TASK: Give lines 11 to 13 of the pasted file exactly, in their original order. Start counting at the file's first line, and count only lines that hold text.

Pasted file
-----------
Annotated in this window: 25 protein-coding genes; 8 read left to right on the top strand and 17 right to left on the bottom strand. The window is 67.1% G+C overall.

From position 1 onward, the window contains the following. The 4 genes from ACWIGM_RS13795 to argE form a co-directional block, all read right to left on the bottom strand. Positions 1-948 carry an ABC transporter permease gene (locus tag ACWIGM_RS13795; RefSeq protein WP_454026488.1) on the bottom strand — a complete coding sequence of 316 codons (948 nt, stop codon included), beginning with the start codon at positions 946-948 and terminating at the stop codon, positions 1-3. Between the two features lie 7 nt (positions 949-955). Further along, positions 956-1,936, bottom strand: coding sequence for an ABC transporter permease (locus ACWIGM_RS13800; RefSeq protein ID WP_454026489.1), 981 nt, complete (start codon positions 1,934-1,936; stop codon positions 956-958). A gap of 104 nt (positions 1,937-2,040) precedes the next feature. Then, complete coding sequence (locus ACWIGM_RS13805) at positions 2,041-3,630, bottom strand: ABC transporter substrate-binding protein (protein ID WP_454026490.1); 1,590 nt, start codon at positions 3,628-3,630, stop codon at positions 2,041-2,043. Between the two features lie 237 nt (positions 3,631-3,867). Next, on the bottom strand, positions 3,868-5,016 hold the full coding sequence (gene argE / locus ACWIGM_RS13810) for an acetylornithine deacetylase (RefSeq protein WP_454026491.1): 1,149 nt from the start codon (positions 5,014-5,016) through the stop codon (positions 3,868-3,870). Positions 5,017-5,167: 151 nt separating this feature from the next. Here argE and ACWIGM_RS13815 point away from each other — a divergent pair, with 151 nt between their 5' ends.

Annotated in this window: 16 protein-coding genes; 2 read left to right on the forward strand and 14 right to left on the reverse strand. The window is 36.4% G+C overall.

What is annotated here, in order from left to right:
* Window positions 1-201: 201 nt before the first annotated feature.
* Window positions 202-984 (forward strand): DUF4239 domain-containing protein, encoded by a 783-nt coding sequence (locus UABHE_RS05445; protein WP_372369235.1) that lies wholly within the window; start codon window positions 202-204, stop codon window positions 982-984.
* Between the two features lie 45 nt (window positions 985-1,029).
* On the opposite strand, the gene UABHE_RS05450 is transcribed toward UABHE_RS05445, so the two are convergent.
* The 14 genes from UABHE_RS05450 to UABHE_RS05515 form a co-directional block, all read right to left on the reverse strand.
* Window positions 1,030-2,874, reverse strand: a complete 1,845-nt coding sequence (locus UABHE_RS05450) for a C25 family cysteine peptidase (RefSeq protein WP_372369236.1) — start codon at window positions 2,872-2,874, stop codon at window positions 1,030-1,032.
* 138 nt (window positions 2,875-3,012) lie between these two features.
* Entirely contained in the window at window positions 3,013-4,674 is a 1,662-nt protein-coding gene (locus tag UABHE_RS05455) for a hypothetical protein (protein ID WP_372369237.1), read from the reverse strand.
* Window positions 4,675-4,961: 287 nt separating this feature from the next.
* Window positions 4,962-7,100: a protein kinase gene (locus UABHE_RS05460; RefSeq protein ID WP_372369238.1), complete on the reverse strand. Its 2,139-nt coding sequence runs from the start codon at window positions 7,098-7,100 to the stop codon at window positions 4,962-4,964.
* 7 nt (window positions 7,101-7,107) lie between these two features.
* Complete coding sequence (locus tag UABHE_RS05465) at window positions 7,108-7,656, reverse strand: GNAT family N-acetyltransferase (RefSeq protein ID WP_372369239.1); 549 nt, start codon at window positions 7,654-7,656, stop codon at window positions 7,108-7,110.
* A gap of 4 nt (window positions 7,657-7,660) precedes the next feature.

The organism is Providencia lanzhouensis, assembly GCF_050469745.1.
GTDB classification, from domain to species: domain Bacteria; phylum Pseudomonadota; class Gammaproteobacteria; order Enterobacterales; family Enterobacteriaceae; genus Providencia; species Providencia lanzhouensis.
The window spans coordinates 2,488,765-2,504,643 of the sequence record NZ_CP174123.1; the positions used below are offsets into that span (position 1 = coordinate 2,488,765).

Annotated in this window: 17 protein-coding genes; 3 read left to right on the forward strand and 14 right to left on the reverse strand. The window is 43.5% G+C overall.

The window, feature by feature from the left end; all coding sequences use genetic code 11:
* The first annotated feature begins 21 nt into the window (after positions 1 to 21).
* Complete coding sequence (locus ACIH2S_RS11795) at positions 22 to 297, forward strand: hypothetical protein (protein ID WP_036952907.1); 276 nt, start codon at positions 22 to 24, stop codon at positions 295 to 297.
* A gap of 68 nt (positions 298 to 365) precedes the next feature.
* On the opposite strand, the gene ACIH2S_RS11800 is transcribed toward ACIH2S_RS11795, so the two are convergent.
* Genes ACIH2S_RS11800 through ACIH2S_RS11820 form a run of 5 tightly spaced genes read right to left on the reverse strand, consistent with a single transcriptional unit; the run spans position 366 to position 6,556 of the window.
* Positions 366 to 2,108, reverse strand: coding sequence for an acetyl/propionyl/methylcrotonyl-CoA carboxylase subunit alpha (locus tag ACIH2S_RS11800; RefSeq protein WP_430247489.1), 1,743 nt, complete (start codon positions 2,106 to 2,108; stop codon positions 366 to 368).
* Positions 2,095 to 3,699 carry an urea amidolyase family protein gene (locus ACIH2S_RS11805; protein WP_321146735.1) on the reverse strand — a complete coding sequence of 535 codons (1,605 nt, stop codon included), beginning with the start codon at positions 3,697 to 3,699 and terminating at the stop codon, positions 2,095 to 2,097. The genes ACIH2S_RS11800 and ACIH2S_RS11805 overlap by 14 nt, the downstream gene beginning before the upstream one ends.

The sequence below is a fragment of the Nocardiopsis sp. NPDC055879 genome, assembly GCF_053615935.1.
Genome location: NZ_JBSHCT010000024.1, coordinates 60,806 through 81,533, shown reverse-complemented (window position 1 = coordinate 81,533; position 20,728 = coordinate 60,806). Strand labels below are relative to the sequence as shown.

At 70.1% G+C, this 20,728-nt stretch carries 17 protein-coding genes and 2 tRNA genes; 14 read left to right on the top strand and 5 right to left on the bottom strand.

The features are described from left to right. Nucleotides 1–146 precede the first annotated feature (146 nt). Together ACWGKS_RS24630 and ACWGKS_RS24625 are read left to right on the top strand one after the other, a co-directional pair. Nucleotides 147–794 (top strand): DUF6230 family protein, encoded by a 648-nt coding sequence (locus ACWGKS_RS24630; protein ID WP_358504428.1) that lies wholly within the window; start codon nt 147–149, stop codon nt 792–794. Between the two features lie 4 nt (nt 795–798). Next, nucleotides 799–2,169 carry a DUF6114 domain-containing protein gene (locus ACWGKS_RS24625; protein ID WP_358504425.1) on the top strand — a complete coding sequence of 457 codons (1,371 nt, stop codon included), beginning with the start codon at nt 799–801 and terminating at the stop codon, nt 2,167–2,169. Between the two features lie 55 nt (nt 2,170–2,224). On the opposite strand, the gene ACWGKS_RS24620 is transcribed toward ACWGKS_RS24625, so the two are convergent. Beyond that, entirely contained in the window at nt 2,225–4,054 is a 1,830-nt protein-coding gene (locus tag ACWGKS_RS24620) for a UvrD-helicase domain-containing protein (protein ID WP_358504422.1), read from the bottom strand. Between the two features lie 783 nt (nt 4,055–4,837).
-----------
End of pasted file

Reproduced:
* 138 nt (window positions 2,875-3,012) lie between these two features.
* Entirely contained in the window at window positions 3,013-4,674 is a 1,662-nt protein-coding gene (locus tag UABHE_RS05455) for a hypothetical protein (protein ID WP_372369237.1), read from the reverse strand.
* Window positions 4,675-4,961: 287 nt separating this feature from the next.